When you are trying to call a subscriber and you get “the number you have dialed is not in service” intercept message, there would be so many different things that could cause it. While the chances that the subscriber you are calling has you on their blocklist is one we should consider, there may be lesser-known causes, and these we will be exploring in this article.
What causes “the Number You Have Dialed Is Not in Service?”
- What causes “the number you have dialed is not in service” call intercept message to play when trying to make a phone call? When you get the “the number you have dialed is not in service” intercept message, one of the many causes is that the number that you are trying to call is disconnected from the network provider or that it is incorrect, say you miss one or more numbers or you have switched the digits for themselves.
- Even if you didn’t misdial the number yourself, there is a chance that the system misdialed you, leading to this intercept message playing. This happens when trying to call numbers under an area code at certain times of the day, mostly when the pressure on the phone lines is much. Even repeatedly calling at the same time might return this call intercept message, but we recommend that users give it some time and try redialing the number, as long as you’re sure you have the correct number.
- Still, on calling the wrong number, we should also add that while you might get the correct number, and in some cases the phone lines working just fine, the recipient might have given you the wrong number. So if it’s a love interest or business deal who doesn’t want you to reach them, getting this call intercept message after some time will mean you just might have been given the wrong number.
- If a person’s phone service was cut off, with the most popular reason being that the person hasn’t paid their phone bills, you will be getting the “the number you have dialed is not in service” call intercept message when trying to call them.
- We have gotten call intercept messages when trying to call a number that was newly issued and hasn’t been included in the routing tables. The main explanation for this is called Number portability, basically that a given number doesn’t belong to the carrier any longer and hasn’t been added to another carrier. It might go on for some time, but generally, waiting for between a few minutes to a few hours to call back should clear this.
- There are also those times when you are calling a number left on your Caller ID by someone you don’t know. If that is the case, you want to consider that the phone number is likely spoofed. When you try calling the number, it’ll return the “the number you have dialed is not in service” call intercept message because it’s a fake number. You’d also want to know that certain businesses and hospitals make it that you’re unable to call them back, so you want to investigate this before reaching any conclusions.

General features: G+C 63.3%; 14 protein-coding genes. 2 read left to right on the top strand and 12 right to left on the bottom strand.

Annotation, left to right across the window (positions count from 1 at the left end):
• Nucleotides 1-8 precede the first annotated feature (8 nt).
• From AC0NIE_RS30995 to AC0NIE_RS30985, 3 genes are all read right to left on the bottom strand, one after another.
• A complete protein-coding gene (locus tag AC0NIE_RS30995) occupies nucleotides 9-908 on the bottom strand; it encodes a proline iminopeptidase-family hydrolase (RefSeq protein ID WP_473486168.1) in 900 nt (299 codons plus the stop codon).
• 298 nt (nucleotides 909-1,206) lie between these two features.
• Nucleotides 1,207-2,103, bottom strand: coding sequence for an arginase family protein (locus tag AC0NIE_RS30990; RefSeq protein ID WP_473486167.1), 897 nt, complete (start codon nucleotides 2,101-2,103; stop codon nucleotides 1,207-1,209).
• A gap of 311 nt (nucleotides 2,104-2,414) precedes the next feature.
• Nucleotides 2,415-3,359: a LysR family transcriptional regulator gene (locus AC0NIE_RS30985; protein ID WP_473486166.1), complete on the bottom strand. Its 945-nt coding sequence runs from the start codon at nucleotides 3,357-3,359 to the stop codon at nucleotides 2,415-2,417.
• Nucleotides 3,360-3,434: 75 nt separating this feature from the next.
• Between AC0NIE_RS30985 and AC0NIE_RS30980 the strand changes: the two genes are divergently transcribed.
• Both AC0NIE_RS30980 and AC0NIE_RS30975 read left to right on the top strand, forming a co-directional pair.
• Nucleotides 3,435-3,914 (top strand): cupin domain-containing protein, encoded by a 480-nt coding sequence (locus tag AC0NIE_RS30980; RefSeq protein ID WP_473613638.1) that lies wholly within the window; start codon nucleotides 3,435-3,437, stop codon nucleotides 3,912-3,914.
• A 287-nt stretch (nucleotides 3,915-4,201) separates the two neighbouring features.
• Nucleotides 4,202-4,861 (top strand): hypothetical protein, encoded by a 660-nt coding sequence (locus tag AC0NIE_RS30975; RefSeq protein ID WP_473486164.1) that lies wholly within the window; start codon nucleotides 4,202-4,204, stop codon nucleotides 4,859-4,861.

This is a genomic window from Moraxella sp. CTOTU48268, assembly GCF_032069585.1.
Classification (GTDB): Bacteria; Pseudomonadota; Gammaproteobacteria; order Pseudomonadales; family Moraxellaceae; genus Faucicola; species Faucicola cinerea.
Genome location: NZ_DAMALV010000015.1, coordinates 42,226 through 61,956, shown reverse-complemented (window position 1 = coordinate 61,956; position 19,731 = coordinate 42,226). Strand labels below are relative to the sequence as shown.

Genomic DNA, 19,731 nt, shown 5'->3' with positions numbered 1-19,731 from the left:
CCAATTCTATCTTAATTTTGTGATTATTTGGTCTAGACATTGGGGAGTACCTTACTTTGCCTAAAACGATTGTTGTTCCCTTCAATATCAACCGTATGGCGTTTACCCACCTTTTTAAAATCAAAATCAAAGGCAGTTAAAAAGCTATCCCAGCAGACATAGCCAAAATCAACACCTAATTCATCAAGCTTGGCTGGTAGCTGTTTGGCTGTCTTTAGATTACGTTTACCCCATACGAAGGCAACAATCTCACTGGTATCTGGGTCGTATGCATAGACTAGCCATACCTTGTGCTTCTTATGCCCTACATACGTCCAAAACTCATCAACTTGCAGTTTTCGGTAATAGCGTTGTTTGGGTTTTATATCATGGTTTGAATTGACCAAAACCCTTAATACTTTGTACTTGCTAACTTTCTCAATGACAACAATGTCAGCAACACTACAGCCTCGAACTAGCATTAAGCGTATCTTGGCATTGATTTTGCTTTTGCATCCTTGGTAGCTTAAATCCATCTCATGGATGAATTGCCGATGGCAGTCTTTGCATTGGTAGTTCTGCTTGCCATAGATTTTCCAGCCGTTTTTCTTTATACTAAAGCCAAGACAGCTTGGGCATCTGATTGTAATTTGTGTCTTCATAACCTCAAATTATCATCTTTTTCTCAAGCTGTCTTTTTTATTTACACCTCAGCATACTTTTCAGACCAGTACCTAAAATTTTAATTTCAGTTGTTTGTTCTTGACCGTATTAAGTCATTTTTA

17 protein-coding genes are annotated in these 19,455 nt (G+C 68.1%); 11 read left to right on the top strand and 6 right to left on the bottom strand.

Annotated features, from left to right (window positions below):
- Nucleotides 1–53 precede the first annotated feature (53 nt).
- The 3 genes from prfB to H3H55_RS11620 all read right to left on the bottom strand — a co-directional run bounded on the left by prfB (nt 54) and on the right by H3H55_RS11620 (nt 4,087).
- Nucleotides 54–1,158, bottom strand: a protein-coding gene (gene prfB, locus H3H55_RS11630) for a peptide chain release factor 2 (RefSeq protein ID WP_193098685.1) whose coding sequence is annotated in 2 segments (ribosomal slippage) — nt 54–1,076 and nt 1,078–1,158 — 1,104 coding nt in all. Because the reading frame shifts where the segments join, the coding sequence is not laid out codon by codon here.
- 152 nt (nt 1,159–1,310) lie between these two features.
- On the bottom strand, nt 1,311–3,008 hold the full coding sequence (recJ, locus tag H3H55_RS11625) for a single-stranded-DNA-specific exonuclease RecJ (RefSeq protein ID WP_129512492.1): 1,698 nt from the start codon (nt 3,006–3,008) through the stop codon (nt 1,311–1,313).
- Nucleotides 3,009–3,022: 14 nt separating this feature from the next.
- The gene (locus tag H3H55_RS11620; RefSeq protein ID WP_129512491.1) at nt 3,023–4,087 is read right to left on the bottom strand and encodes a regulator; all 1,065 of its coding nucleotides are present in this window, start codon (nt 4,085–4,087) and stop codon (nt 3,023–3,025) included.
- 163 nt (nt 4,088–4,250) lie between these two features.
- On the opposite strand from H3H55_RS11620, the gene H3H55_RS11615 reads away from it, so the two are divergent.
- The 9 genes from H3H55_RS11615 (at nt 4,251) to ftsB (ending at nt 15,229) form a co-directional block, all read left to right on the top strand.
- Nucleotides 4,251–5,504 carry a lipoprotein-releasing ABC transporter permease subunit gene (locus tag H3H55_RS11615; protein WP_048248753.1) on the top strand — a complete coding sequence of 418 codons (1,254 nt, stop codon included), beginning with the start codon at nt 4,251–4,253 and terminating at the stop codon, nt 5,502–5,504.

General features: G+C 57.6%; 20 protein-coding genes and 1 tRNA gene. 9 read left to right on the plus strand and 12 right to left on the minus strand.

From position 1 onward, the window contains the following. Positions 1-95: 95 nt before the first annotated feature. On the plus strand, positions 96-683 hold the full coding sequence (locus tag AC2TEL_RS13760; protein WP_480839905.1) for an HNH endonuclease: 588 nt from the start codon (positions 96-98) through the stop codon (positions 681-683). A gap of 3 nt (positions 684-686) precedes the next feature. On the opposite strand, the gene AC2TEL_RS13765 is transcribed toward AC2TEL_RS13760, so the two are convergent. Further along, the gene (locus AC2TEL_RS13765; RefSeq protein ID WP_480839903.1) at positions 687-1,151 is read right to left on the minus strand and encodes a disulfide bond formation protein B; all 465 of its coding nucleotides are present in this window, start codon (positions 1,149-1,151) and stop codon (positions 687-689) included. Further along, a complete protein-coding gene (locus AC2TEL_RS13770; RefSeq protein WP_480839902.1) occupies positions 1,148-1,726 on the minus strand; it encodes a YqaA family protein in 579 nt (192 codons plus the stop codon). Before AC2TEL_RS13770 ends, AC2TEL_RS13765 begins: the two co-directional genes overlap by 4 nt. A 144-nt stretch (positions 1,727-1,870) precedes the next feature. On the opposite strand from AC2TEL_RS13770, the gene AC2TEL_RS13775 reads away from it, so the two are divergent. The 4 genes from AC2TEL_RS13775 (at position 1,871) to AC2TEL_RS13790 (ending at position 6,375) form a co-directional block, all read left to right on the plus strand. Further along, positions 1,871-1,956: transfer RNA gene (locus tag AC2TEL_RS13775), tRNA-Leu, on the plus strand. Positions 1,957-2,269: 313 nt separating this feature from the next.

- In the majority of cases, though, when you get the “the number you have dialed is not in service” call intercept message, irrespective of what may be the case – whether the phone number was misdialed, the customer has not renewed their phone bills, the telecom company has disconnected their phone number from service or the recipient lost their phone – is an indication that the customer isn’t technically permanently out of service, or that the issue would not make you permanently unable to reach the recipient as long as you have the correct phone number, so you would want to retry the phone number at a later time and see if it goes through.
Fix 1: Report the Spam Number
If you get this “the subscriber you have dialed is not in service” call intercept message when trying to call a number that was left on your caller ID, then chances are that you were either Robo called, spam called, or called by a telemarketer. If you are calling back to opt-out and the call doesn’t go through, you can always report the number to your carrier to block the number as it’s a violation of government regulations to not be able to opt-out of their spam calls.
Fix 2: Confirm That It Isn’t Call Forwarding
You can look at the phone screen as you dial and see if it shows “call forwarding”. If this is the case before you get the “the subscriber you have dialed is not in service” call intercept message, then chances are that the subscriber has their calls forwarded to an invalid number, and sending a text across can help you reach them.
Fix 3: Retry After Some Time
This will be the case if you are calling a phone number you know is correct, and you’re sure isn’t out of service. Since the “the subscriber you have dialed is not in service” call intercept message is sometimes a result of overloaded phone lines, waiting for between a few minutes to a few hours to retry a number should be able to fix things for you. This will also be the case if the subscriber in question is porting their number to another carrier.
Fix 4: Confirm That the Number Is Correct
You generally would want to confirm that the number you have is correct. If a number or two is missing or has been swapped, you will be getting the “the subscriber you have dialed is not in service” call intercept message. You would also try contacting the number with another phone to see if the intercept message plays.
If none of these work, it’s generally best to reach the subscriber via any other means and let them know you’ve been trying to get across to them. They sure would have an explanation and would be able to reach their carrier to get this fixed if there is any need for such.
Read also: How Long Do SIM Cards Last?
John follows everything happening in the tech industry, from the latest gadget launches to some of the big-name moves in the industry. He covers opinionated pieces and writes on some of the biggest names in the industry. John is also a freelance writer, so he shares articles on freelancing every now and then. email: email@example.com